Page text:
LONDON – Britain's government persuaded a judge to remove harsh criticisms of the country's domestic spy agency MI5 from a ruling issued Wednesday on a former detainee's alleged torture overseas.
Government lawyer Jonathan Sumption sent a letter to the three judges in the case — some of the country's most senior — urging them to revise allegations that MI5 had a poor attitude toward human rights and had withheld information from the country's courts.
Sumption said the critical comments were unsubstantiated and would be "likely to receive more public attention than any other part of the judgments."
Judges at Britain's Court of Appeal ruled Wednesday that a summary of details of former Guantanamo Bay detainee Binyam Mohamed's "cruel, inhuman and degrading" treatment while in U.S. custody should be published — ending a lengthy legal battle over the suppression of the details.
In making the judgment, the court dismissed government objections that publication of the seven-paragraph description of Mohamed's treatment would damage U.S.-British intelligence cooperation — but agreed to remove criticism of MI5 contained in their earlier draft.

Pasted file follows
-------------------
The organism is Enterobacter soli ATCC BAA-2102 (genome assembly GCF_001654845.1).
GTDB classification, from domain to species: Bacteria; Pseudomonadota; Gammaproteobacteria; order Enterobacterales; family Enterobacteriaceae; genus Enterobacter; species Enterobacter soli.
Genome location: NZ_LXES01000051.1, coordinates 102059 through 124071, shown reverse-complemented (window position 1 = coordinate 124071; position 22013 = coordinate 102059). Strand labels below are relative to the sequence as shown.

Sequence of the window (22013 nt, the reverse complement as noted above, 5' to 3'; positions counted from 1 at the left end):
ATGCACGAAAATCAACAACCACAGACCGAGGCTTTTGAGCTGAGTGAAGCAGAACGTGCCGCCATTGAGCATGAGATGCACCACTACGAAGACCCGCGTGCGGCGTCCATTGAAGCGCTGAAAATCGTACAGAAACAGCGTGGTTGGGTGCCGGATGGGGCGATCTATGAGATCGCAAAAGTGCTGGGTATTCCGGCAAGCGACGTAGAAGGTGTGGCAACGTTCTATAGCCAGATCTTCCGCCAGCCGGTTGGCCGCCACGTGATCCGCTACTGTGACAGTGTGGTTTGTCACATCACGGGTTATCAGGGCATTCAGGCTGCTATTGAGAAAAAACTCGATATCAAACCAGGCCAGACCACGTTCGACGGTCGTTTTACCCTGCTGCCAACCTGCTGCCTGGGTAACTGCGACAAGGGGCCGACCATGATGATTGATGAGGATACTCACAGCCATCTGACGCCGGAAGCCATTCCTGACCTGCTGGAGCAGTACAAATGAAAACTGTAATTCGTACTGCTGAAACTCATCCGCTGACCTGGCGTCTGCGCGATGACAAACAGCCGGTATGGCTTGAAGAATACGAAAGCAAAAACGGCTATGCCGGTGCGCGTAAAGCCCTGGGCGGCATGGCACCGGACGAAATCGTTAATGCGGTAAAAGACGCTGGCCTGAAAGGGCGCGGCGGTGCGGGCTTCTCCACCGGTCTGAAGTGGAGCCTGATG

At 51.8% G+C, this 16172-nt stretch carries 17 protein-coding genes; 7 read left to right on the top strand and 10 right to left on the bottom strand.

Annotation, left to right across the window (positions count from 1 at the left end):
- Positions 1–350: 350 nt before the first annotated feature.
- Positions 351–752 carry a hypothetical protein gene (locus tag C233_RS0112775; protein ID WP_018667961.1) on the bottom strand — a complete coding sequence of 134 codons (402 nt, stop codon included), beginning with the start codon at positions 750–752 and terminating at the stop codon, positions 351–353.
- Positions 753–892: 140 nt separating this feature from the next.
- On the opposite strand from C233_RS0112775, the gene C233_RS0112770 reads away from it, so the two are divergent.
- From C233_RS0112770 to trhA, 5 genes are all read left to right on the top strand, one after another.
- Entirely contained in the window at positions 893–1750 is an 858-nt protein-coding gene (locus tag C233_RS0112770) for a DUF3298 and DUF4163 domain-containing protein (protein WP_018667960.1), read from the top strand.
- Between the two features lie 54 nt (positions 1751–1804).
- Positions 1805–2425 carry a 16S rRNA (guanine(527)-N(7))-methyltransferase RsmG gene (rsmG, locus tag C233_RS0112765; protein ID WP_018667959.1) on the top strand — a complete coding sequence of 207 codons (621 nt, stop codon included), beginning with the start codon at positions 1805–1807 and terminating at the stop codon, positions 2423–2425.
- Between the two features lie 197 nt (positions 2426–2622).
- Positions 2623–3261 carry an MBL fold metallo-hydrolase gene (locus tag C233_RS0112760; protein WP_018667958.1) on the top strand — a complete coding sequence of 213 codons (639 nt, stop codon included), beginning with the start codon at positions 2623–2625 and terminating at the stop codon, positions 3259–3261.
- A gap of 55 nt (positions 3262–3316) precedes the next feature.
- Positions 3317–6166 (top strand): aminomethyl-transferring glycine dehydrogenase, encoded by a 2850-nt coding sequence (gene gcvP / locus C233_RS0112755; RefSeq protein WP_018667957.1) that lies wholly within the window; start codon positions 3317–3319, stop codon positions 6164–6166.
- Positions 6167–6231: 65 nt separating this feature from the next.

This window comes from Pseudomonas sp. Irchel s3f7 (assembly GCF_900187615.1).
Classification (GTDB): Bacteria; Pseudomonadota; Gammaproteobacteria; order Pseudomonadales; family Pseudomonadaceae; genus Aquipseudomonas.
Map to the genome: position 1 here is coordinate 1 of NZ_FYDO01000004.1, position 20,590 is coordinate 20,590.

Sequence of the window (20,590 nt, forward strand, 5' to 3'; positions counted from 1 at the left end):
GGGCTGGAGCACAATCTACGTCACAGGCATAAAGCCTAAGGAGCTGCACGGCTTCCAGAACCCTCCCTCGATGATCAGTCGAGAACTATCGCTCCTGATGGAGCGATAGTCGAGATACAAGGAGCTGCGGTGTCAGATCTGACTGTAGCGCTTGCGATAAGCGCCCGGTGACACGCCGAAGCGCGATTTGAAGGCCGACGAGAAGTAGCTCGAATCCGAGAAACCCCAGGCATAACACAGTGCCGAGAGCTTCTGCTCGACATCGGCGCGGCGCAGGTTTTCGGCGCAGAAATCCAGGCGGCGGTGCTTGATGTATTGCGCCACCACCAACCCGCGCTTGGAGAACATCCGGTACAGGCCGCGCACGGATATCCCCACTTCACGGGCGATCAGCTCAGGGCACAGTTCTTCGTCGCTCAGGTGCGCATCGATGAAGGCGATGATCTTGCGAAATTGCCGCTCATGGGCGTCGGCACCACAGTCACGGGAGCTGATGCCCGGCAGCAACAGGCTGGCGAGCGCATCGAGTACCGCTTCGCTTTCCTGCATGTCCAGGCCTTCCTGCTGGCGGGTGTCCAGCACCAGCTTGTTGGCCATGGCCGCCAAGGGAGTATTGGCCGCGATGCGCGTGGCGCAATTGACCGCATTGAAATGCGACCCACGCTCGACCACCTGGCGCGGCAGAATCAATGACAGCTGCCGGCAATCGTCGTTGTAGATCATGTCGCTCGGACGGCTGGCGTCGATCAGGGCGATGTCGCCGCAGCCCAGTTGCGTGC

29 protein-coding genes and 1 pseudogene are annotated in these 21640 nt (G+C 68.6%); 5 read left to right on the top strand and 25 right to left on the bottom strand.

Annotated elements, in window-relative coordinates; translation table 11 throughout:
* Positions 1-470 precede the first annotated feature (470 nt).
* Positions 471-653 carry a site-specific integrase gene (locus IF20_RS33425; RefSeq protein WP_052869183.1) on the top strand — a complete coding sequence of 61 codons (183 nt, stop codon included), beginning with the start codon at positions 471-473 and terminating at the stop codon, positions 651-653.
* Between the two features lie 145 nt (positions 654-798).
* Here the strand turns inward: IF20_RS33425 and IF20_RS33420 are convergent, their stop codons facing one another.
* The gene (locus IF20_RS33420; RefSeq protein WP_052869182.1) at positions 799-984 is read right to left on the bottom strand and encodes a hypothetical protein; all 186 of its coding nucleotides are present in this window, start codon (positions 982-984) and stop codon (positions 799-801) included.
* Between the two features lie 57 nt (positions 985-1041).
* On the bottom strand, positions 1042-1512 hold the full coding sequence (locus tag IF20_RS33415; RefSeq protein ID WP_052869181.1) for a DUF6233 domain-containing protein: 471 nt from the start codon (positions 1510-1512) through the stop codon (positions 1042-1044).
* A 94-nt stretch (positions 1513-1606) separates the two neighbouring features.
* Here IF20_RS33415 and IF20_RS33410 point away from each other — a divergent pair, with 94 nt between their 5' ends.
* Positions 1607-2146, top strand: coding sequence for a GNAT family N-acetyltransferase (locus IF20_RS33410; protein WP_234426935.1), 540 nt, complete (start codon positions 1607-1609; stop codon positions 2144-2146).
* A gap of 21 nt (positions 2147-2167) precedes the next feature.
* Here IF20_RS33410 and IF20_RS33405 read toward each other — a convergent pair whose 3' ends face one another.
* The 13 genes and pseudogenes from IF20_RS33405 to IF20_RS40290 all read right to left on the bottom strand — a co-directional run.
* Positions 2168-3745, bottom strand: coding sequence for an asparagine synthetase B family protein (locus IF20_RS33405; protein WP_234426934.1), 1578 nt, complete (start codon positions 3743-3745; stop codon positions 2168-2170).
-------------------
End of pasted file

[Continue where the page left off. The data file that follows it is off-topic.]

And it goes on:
Lawyers acting for Mohamed, and media organizations — including The Associated Press — who demanded the details be released, said they were not made aware a government lawyer had been in contact with the court over the judgment until shortly before the ruling was issued.
The attorneys said that Sumption's letter may have violated a long-standing legal precedent that governments should not secretly communicate with judges over legal rulings.
Sumption's letter criticized a section which alleged MI5 routinely disregarded human rights concerns and had not recanted the use of "coercive interrogation techniques." He said the draft made unsubstantiated claims that MI5 had misled their scrutiny body — Parliament's Intelligence and Security Committee — and withheld information from courts and Foreign Secretary David Miliband.
Clare Algar, executive director of the legal watchdog, Reprieve, said the British government had attempted "to manipulate court judgments."
"It is not the government's place to tell the court what to say, especially not behind closed doors," she said.
Britain's government said the judges had accepted the allegations were not supported by any evidence presented during hearings on Mohamed's case, and had decided independently to amend their ruling before it was published.
The Foreign Office also denied Sumption's letter had breached usual legal rules.